I've been reading about the work of Marie Curie recently after a friend filled me in on what she did (never having had much of an idea previously) and it's all very interesting.
What I can't understand however is what real impact her discovery of radium had for the development of physics in general? I mean in the textbooks and websites I've been browsing, Curie is made out to be some sort of physics pioneer - but I can't see where her discoveries specifically moved the study of physics forward (don't get me wrong, I'm sure she was extremely influential, I'm just trying to understand why).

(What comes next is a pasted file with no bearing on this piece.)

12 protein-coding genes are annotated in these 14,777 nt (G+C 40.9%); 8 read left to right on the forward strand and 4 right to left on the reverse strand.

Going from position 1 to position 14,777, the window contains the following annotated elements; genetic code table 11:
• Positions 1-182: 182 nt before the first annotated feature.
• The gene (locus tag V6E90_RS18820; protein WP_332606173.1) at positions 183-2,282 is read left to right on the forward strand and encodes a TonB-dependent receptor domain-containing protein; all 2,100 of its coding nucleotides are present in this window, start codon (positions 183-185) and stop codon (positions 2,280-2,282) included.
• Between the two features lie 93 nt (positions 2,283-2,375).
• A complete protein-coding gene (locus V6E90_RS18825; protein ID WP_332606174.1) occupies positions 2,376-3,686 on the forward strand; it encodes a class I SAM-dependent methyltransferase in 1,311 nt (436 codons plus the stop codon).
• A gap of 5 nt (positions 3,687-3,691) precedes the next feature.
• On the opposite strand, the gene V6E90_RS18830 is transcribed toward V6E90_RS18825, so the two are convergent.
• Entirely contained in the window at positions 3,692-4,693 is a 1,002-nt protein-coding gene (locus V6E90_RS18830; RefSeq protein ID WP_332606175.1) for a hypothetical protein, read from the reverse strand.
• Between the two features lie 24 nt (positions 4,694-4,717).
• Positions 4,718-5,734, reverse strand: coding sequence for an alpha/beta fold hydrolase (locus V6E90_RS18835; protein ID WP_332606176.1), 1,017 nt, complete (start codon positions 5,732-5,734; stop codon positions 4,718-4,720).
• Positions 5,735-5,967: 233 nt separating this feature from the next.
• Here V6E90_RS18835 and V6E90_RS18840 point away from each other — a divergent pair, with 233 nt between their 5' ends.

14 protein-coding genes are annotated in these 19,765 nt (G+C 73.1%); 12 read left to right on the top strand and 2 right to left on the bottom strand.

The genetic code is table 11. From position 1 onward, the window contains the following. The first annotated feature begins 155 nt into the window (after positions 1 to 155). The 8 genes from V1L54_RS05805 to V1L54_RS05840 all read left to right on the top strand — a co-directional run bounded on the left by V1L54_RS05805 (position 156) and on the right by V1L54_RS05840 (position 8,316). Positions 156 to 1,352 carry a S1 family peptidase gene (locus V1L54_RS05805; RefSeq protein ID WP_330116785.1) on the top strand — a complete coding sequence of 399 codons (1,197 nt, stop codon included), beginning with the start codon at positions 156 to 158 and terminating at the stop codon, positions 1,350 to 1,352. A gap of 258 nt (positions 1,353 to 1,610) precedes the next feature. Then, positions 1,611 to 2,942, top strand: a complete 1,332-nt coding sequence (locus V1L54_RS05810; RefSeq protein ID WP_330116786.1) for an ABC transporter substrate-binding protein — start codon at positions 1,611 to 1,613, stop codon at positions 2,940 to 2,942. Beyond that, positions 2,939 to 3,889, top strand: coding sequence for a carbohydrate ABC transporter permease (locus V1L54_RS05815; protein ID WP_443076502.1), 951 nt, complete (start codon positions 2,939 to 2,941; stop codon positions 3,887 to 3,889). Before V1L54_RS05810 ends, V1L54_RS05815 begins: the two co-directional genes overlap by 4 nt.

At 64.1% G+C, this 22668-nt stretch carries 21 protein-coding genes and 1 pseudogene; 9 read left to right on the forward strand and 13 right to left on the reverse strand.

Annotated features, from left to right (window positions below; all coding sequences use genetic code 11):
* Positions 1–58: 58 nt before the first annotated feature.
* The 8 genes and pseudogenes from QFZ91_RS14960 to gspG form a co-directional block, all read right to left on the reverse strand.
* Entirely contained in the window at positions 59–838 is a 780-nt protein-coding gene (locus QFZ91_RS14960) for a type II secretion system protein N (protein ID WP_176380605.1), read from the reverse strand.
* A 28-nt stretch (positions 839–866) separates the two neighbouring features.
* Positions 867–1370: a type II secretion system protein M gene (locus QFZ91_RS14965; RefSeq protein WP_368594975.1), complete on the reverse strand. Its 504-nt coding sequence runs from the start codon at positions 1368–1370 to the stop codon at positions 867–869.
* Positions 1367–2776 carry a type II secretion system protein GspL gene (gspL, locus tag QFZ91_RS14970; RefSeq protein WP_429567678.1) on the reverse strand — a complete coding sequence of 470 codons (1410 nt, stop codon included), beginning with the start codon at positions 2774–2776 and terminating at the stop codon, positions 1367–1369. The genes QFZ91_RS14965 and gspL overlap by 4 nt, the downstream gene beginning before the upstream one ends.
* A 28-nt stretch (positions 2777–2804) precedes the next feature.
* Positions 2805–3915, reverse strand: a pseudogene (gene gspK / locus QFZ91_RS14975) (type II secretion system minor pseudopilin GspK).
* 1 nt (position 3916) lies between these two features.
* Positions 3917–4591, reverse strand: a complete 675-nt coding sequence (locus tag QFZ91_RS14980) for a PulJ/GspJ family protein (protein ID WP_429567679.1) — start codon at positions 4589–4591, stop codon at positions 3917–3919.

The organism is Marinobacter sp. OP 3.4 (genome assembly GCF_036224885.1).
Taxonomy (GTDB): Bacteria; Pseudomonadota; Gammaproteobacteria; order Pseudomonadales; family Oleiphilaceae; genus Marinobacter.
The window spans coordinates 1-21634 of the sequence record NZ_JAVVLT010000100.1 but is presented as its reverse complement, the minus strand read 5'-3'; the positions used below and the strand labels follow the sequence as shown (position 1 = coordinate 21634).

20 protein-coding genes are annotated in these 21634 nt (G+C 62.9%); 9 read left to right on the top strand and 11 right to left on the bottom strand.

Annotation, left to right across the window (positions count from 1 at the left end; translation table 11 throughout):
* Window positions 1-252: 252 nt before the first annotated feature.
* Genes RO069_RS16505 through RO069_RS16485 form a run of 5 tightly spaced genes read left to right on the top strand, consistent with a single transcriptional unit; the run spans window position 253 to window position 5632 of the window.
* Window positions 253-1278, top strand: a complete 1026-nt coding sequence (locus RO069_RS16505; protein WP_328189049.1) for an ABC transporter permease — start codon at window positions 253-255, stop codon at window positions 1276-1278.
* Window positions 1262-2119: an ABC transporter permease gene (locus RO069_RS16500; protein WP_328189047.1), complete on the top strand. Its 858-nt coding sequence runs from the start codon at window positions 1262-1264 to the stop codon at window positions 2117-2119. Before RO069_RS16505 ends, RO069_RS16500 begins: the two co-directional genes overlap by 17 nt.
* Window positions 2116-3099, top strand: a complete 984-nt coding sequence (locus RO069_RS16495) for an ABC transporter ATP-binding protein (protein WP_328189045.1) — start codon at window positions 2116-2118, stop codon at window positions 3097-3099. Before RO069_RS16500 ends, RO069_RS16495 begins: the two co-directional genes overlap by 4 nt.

How did the discovery of radium/radioactivity impact the study of physics? What impact did Marie Curie have in actually moving towards modern physics? I can only seem to find a variety of claims that she did impact physics, rather than how specifically - it all seems a bit odd.